“Please note that if information does not exist to show that the processing meets the definition of minimal manipulation, FDA considers the processing of an HCT/P to be “more than minimal manipulation”, (which basically makes the HCT/P a drug)

Even Jaffe agrees that “when you separate the mesenchymal stem cell (“MSC”) from the adipose substrate, that’s MMM, let alone when the MSC is further processed into something like SVF or some other derivative product” but notes that prior to the draft guidance documents and under draft guidances quacks (OK, he didn’t use that word, but I do) were “more or less free to argue that what you were doing to the HCT/P was not changing its relevant characteristics or MMM (more than minimally manipulating it), and then presumably force the FDA to prove that you were.” No more. Now, the quacks have to prove that what they are doing is not “MMM.” Of course, I can’t help but chuckle at the irony. Stem cell clinic quacks attribute all sorts of miraculous healing properties to these stem cells that they claim to isolate. (Again, I’m often…unconvinced… that whatever cells they are claiming to be stem cells are in actuality stem cells.) Yet, they also want you to believe that they are not manipulated and that they are being used for functions in line with their origin.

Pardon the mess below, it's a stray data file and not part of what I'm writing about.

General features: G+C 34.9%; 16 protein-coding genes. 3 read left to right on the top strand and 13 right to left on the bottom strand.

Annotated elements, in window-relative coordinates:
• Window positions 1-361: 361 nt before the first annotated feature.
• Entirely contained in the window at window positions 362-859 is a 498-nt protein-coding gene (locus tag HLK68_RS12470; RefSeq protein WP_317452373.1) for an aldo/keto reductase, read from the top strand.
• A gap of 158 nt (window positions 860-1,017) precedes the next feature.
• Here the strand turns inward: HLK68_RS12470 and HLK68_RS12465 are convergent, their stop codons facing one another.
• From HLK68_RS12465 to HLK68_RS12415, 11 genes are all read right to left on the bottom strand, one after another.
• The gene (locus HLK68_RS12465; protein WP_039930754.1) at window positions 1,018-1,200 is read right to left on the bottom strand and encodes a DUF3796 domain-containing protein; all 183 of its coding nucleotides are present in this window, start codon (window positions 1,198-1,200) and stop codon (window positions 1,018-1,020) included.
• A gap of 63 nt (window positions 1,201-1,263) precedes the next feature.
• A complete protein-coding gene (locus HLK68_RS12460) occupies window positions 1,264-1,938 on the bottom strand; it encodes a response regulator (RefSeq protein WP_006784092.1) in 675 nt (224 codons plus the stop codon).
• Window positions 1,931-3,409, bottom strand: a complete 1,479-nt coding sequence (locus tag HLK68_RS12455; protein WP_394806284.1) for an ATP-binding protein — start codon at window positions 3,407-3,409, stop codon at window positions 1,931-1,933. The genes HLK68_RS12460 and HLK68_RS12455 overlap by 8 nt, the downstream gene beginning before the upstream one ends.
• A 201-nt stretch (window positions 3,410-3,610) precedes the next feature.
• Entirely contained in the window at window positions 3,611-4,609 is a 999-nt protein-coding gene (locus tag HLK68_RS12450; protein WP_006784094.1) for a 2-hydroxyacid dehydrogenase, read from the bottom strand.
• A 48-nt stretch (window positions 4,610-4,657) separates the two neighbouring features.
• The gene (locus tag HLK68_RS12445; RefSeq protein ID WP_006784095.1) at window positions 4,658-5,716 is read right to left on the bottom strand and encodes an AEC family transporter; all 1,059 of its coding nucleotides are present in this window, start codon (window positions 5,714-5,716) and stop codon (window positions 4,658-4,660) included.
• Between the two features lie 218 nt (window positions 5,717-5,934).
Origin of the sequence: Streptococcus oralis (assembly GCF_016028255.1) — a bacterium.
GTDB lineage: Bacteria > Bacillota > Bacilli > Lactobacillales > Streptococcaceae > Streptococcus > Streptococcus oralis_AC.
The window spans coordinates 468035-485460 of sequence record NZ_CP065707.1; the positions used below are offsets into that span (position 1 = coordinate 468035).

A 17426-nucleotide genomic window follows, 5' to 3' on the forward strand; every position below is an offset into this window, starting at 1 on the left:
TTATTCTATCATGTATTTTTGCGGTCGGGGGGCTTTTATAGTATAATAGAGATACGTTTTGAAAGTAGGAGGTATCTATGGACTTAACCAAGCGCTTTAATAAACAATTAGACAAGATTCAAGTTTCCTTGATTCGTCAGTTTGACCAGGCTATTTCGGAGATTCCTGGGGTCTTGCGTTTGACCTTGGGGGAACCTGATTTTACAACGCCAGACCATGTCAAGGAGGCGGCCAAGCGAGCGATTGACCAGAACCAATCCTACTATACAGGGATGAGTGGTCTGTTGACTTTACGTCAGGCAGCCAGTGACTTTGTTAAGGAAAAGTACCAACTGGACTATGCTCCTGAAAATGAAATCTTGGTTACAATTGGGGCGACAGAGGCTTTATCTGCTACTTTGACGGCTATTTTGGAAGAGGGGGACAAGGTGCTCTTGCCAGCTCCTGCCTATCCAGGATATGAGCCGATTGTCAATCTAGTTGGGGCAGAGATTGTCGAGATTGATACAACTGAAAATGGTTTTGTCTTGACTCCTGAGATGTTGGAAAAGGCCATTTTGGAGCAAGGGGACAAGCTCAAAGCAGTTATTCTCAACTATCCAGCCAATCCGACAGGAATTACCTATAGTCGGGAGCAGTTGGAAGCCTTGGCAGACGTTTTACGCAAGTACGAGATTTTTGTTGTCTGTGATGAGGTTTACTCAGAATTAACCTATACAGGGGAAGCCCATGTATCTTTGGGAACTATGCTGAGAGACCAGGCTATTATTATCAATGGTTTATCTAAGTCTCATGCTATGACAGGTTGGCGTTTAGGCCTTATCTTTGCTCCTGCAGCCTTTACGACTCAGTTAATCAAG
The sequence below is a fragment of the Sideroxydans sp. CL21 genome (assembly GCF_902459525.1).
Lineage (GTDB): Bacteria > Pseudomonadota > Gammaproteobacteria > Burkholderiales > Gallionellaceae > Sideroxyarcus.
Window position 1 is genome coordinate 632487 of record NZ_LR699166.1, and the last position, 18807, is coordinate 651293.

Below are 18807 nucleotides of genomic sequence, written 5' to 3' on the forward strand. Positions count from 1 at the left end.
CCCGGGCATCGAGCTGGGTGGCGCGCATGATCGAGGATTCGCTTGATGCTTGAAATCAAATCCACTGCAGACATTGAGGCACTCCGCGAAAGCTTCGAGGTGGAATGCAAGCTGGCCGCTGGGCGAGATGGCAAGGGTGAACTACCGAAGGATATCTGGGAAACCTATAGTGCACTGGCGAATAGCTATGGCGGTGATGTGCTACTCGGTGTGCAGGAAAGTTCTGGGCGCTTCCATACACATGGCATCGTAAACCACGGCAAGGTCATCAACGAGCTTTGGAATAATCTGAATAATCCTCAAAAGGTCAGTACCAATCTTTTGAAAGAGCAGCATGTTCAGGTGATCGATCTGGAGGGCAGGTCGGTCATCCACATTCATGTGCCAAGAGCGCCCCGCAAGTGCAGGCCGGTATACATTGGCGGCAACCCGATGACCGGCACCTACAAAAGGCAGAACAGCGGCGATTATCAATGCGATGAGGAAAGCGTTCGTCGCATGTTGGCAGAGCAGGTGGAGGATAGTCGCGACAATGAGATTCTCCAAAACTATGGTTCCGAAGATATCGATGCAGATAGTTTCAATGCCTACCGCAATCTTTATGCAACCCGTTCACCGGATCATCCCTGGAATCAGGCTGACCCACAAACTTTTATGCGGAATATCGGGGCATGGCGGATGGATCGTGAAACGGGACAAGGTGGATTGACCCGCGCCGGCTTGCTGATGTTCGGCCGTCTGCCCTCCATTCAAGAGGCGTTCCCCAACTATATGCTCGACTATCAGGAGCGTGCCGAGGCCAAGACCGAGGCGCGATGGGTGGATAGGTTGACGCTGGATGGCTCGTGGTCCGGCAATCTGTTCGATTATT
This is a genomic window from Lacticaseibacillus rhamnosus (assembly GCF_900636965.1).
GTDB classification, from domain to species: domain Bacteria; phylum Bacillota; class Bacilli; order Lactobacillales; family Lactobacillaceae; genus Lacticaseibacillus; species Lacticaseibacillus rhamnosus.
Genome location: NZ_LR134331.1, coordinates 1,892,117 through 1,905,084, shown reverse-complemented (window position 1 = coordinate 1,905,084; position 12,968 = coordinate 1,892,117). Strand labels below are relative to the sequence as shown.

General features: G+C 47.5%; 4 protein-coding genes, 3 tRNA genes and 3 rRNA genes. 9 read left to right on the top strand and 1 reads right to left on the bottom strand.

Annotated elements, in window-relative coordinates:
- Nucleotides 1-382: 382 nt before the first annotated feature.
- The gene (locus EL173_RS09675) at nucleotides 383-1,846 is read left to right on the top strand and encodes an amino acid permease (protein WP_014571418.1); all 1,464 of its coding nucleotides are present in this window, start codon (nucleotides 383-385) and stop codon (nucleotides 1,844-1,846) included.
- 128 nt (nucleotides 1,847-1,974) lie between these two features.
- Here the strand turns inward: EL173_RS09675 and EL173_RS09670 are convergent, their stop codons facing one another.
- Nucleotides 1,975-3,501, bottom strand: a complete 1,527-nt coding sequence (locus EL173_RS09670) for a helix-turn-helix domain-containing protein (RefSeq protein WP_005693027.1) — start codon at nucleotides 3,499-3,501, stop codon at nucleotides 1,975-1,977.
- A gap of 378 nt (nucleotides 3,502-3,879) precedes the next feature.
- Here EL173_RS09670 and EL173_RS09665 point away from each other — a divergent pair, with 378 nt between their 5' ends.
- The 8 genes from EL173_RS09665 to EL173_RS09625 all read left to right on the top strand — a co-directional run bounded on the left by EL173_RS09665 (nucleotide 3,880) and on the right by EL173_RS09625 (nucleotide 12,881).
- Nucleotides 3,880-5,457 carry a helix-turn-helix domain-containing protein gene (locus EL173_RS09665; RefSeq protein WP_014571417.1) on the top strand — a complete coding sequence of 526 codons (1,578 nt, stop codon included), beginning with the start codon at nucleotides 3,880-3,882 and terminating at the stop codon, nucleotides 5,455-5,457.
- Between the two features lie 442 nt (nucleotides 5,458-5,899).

The FDA regulatory considerations also spend a lot of verbiage discussing stem cells isolated from fat. The reason, of course, is that many stem cell clinics use liposuction to isolate fat, from which many of them isolate the stromal vascular fraction, which is considered a source of adipose-derived stem cells. In essence, any use of fat other than moving it somewhere else to be used to do what fast normally does (fill in tissue, to provide structural form and support), in other words, doing accepted procedures that plastic surgeons do, removing fat from one anatomic location and placing it in another, is considered MMM, requiring full regulatory approval. In essence, isolating the SVF and other fractions from fat is considered a drug manufacturing process and subject to regulatory approval.